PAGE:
Transamerica condos: the mystery continues


I’m not going to actually suggest that anyone watch all four hours-plus of the Planning Commission hearing last week on the highrise condo tower at 555 Washington. But if you’ve got the time, it’s a fascinating video.

And here’s what’s most interesting: A lot of the discussion revolved around what Commissioner Michael Antonini said was a need to continue the item to a later date. That’s because three of the commissioners -- the ones appointed by the Board of Supervisors -- were dubious about the project’s environmental impact report, so it would take all four of the mayoral appointees to let the project go forward. But Commissioner Gwyneth Borden couldn’t make the meeting. Antonini went ballistic at one point, and stormed out of the room, saying that it was disrespectful to Borden not to grant a continuance.
That struck Commission Vice-President Christina Olague as kind of odd. “I was taken aback by the accusations that we were somehow being insensitive,” she told me. “To my knowledge, Commissioner Borden never made any request for a continuance. There was nothing in writing and she never communicated it to me.”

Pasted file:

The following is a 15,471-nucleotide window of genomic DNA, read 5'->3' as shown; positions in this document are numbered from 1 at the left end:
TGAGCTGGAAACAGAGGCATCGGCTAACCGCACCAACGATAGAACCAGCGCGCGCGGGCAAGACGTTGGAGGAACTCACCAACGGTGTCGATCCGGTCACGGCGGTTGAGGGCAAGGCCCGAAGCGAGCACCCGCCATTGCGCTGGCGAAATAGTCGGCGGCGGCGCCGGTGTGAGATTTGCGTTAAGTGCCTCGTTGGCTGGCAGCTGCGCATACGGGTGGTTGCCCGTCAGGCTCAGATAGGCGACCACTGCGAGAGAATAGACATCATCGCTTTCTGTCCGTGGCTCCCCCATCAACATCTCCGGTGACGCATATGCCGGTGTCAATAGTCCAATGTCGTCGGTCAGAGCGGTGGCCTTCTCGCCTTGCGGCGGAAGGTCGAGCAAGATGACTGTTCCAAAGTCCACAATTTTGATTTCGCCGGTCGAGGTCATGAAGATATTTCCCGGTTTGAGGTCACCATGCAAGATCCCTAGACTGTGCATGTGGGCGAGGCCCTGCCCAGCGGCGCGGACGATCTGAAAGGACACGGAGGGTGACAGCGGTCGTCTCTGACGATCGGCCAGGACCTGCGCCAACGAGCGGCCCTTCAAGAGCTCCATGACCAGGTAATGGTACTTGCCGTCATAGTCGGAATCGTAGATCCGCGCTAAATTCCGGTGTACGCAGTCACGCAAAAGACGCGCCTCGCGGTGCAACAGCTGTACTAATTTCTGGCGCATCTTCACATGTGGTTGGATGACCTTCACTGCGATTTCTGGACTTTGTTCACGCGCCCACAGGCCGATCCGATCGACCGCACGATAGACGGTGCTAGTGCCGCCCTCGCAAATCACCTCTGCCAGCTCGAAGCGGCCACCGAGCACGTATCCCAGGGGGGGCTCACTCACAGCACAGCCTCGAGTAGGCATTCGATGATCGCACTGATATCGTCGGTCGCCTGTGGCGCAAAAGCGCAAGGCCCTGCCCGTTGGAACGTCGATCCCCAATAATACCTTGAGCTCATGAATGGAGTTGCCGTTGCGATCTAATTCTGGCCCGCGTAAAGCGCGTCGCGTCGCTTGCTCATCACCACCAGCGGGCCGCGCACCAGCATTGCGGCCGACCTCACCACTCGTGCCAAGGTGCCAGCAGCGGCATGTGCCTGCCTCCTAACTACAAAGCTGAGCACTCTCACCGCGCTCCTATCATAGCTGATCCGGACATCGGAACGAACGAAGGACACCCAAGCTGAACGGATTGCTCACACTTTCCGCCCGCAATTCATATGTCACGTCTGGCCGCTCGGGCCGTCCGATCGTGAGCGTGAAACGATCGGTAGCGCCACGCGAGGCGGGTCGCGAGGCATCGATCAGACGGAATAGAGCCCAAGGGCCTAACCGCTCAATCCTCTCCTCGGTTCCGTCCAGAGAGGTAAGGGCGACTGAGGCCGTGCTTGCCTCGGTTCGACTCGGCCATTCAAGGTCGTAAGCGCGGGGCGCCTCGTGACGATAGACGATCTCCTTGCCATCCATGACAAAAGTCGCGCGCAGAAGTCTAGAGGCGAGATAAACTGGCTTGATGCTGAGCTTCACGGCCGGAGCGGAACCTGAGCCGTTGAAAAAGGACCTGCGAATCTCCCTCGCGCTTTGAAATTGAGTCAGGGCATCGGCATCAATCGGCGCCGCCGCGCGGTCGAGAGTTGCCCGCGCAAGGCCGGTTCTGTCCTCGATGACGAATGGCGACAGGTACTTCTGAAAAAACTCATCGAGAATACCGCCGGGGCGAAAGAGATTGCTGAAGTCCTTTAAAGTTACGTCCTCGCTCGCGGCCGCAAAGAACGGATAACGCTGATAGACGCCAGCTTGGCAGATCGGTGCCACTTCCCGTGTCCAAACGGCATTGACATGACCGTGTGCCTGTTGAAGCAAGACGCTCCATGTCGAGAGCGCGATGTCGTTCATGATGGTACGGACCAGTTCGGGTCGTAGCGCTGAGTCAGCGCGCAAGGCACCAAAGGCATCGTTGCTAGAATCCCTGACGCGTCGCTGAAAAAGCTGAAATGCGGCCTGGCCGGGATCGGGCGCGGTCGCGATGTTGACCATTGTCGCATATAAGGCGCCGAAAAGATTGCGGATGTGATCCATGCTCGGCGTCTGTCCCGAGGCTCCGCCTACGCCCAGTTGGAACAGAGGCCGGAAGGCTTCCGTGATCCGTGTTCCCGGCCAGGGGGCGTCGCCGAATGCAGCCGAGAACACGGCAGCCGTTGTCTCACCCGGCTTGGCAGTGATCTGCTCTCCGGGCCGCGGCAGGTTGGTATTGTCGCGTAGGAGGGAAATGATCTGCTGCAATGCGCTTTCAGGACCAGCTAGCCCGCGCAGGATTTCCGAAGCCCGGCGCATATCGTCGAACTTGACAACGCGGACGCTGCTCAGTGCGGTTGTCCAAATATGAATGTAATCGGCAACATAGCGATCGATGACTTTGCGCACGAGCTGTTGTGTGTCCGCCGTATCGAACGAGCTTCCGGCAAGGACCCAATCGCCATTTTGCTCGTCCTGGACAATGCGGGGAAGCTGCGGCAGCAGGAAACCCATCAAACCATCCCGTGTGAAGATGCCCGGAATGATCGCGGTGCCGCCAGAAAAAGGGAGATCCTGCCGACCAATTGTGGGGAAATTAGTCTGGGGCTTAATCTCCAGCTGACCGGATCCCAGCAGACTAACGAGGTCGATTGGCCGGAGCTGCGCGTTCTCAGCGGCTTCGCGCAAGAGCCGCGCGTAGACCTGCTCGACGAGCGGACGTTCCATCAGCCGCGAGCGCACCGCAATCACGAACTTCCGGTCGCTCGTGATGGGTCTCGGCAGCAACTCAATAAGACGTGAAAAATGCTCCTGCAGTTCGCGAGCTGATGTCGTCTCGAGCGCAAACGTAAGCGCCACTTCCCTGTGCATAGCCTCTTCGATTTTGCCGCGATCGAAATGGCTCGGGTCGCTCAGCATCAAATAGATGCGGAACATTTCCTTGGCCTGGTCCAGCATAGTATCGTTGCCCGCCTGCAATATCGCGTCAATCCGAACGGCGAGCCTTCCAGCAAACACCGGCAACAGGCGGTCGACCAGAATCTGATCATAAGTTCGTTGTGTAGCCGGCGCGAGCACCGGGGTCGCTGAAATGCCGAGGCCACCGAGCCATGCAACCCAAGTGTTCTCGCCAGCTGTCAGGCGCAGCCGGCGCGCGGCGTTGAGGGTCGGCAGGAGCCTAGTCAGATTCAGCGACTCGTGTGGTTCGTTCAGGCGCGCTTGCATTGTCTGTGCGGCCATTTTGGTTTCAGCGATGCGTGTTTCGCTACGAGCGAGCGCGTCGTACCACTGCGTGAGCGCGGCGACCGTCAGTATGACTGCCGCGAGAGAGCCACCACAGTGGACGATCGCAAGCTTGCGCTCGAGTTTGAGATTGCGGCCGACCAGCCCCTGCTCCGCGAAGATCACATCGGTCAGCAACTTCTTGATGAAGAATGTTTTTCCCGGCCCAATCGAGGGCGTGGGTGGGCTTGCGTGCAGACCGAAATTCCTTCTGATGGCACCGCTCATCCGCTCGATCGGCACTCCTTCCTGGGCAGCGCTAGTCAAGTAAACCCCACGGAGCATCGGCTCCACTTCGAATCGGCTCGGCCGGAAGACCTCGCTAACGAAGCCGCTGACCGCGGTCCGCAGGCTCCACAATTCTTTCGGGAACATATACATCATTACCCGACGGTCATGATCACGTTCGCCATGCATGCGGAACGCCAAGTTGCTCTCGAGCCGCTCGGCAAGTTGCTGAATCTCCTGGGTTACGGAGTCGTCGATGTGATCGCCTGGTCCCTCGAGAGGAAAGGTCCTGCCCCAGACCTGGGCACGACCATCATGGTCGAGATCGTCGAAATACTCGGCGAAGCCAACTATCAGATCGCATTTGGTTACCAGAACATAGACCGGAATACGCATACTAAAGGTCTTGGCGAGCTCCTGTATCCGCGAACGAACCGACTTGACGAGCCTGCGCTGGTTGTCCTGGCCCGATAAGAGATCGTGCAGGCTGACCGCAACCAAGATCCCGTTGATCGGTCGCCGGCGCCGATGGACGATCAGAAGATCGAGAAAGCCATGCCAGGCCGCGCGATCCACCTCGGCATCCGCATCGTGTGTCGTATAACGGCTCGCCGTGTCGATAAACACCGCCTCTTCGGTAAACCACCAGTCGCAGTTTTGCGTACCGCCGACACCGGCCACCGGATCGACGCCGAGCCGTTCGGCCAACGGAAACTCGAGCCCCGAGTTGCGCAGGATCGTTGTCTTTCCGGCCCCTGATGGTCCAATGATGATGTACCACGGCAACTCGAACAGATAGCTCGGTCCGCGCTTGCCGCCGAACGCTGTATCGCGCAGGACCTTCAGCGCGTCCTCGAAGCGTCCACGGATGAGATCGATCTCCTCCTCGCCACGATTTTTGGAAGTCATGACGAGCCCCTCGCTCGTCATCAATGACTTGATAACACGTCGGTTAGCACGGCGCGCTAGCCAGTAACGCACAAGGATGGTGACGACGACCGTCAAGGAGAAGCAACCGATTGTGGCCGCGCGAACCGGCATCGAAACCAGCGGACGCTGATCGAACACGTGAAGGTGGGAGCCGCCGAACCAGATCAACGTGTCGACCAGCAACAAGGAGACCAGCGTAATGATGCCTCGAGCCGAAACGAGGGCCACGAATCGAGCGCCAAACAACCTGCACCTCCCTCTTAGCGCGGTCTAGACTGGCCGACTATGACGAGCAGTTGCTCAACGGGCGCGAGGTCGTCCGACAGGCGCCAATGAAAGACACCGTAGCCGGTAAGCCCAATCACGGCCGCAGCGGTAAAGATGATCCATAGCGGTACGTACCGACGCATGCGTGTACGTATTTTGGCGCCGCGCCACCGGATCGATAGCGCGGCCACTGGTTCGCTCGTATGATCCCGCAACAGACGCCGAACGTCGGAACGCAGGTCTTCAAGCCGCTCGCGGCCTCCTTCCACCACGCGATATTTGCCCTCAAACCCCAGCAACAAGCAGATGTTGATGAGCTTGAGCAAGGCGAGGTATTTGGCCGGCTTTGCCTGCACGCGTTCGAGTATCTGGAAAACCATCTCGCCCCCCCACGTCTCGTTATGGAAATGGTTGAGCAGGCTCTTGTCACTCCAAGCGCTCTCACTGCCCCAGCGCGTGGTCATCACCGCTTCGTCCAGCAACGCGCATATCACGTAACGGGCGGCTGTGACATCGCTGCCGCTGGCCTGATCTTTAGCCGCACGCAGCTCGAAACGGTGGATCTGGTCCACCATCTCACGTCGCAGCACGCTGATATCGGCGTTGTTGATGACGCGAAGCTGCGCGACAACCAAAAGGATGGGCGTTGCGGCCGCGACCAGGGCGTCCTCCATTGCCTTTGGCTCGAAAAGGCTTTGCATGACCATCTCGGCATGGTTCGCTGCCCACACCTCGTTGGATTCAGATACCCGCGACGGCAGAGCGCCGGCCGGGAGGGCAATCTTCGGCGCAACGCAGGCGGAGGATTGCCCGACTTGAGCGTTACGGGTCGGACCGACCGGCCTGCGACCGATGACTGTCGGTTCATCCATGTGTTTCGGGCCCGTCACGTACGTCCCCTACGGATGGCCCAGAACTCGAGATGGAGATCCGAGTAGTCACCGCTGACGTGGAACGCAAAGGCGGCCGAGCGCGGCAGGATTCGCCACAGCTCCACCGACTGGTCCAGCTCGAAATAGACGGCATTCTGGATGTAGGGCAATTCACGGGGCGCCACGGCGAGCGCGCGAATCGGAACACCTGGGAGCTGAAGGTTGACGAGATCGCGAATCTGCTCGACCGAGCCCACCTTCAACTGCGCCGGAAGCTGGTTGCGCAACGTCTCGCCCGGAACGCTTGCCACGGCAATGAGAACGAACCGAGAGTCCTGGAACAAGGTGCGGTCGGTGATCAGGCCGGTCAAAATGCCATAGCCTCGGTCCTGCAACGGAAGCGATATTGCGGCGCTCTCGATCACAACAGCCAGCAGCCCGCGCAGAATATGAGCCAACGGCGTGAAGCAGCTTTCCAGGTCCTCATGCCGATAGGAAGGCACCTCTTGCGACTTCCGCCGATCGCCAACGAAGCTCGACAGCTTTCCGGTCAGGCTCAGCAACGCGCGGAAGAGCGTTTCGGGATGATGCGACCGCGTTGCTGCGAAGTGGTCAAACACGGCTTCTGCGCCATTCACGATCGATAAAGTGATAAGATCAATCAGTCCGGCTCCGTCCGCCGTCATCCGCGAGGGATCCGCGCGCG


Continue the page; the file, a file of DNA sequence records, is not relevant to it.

But then the strangeness started to happen. Commissioner Hisashi Sugaya moved not to certify the environmental impact report on the project. That motion was defeated, 3-2, with Antonini off in a huff somewhere and Borden absent.

Now, normally, in these situations, the president looks for a substitute motion. In this case, a motion to approve the DEIR could have been made, and that, too, would have been defeated. Once the motion to approve went down, the DEIR would be scuttled and the developer would have to start again.

But instead, the commission secretary simply announced that the matter would be continued to March 18. And a week later, I’m still trying to figure out how that was possible.

After all, the commission had decided -- openly, in public -- NOT to accept a continuance. Then all of a sudden, without a vote of the body, Antonini got his way. The DEIR will be heard again, presumably with the mayor’s fourth vote present.

This is a major project, and I’m not going to argue that it’s fate should hang on an issue of procedure. But nobody has been able to explain to me how a matter gets continued without a vote to continue. The best I can figure is that without any motion on the floor, and no action pending, the secretary had no choice but to continue the matter.

“It all happened so fast,” Olague said. “I want to go back and review everything to see exactly what ocurred.”

Attorney Sue Hestor, who opposes the project, told me that after the lengthy list of serious flaws with the DEIR, which were presented in great detail at the hearing, it will be hard for the commissioners to certify the document. But the pressure from the Mayor’s Office is intense -- Michael Yarne, the mayor’s Economic and Workforce Development advisor, was at the meeting, cornering commissioners outside. And four of the members serve at the mayor’s pleasure.


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